Born to Serve
(SSSW ’98, ’99)
Serving her community is in Mathylde Frontus’s DNA.
When she was sworn in last year as the assemblywoman representing New York’s 46th District, it was her first elective office—but not her first time helping out the neighborhood where she grew up.
“My sisters and I were raised in a family invested in community service,” recalls Frontus, a daughter of Haitian immigrants who moved from Crown Heights to Coney Island when she was 7. “We spent every week at the local soup kitchen. Whether it was that or graffiti removal, we always found a way to get involved.”
When Frontus enrolled in the Silver School of Social Work at age 16—“it was my dream school,” she remembers—it quickly became clear that activism was her destiny. Frontus earned both a bachelor’s and a master’s degree in social work there. “It was confirmation for me that I was on the right path,” she says. (She went on to earn a master’s of theological studies from Harvard Divinity School as well as a master’s in psychology and a doctorate in social work from Columbia University.)
Always, when she saw problems at home, she sought solutions: in 2004, Frontus founded Urban Neighborhood Services, a grassroots agency; she also organized two coalitions to address gun violence and consulted locally on adolescent mental health issues. So it seemed a natural progression for her to run to represent the gerrymandered southern Brooklyn district. “This community has such a long history of being marginalized,” Frontus says. “I felt a personal sense of outrage—it deserved better.”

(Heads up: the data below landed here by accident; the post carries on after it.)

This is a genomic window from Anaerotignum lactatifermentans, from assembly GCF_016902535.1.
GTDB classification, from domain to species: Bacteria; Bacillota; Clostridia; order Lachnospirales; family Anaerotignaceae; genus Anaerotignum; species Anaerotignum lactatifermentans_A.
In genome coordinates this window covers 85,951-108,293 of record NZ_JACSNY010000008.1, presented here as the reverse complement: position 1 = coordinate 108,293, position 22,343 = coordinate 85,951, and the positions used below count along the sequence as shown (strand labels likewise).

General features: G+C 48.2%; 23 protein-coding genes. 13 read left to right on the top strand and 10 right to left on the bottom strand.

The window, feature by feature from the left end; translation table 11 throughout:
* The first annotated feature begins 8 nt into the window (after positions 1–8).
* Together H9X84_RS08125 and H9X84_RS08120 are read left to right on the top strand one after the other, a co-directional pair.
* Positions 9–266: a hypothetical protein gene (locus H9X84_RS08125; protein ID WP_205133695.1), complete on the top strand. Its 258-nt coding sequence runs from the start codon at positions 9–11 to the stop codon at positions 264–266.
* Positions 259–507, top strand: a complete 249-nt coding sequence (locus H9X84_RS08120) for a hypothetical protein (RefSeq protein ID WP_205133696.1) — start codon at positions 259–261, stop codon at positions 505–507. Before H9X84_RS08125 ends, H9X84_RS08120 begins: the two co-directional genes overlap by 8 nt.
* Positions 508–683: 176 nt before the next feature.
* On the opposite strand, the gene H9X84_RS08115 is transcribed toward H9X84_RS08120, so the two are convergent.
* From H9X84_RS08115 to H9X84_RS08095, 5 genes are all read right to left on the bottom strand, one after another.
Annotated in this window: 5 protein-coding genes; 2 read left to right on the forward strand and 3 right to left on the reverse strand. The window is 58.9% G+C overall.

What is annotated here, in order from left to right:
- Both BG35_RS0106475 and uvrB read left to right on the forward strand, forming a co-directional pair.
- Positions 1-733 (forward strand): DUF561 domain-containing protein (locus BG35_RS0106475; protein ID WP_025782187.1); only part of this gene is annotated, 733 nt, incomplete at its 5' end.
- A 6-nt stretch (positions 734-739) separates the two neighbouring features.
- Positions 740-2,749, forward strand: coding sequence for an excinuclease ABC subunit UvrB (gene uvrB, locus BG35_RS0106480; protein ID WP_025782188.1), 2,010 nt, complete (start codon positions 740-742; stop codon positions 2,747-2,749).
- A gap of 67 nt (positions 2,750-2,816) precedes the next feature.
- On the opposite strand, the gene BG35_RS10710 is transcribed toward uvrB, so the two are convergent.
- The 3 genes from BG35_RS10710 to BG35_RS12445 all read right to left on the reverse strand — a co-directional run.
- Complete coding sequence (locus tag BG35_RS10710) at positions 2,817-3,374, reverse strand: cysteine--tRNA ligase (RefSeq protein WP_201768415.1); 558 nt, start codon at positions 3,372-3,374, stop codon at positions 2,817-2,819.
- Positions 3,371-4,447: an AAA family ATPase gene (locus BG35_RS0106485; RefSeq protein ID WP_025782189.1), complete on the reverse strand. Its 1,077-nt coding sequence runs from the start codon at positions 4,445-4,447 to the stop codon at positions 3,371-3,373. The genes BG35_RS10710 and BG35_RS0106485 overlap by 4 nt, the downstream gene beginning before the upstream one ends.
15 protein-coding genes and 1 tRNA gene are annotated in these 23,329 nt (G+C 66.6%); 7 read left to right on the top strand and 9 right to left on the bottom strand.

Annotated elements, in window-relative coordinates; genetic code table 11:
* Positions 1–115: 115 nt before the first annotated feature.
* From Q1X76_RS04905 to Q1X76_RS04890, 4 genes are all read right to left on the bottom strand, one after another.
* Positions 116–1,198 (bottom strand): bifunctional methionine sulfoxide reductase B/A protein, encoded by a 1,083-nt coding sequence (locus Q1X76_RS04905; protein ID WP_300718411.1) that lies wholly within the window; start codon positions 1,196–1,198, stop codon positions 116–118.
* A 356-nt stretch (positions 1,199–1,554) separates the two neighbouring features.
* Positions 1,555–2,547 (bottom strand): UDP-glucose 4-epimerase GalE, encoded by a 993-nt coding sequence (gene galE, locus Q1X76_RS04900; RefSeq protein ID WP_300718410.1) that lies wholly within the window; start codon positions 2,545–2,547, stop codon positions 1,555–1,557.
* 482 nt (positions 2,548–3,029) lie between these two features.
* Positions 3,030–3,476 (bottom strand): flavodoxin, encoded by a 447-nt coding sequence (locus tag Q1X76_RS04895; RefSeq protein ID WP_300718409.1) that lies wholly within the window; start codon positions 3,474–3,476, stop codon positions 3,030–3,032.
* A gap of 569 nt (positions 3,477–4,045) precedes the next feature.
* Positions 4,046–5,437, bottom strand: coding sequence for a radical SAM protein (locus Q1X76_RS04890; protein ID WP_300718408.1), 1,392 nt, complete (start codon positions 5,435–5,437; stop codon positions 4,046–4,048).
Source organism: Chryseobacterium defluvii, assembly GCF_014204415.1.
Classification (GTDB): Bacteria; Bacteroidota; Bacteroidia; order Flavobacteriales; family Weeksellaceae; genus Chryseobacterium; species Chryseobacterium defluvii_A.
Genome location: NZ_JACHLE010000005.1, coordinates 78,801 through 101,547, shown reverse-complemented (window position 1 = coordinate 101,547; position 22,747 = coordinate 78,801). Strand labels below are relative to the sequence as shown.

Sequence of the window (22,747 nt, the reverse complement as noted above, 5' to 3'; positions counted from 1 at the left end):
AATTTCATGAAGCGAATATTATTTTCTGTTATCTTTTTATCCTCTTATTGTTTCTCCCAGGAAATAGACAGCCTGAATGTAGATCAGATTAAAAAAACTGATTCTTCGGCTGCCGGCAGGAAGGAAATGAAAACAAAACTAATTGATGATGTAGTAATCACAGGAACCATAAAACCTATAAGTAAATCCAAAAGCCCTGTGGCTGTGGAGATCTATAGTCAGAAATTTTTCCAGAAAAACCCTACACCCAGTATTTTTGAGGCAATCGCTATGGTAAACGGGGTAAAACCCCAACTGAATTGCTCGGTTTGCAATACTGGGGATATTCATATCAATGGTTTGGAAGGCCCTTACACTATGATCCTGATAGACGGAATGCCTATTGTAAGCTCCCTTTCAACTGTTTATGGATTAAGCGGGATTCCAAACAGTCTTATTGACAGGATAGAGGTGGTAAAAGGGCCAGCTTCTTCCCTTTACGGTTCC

She also wants to change a stereotype. “There’s a story in America about people who grow up in struggling neighborhoods,” Frontus says. “Often the expectation is that kids will go away to college, get a good job, leave, and ‘do better.’ I always knew I didn’t want to leave, because I genuinely felt a sense of obligation. To me, it’s about leadership.”
(Portrait by Angel Boyd)
“This community has such a long history of being marginalized. I felt a personal sense of outrage—it deserved better.”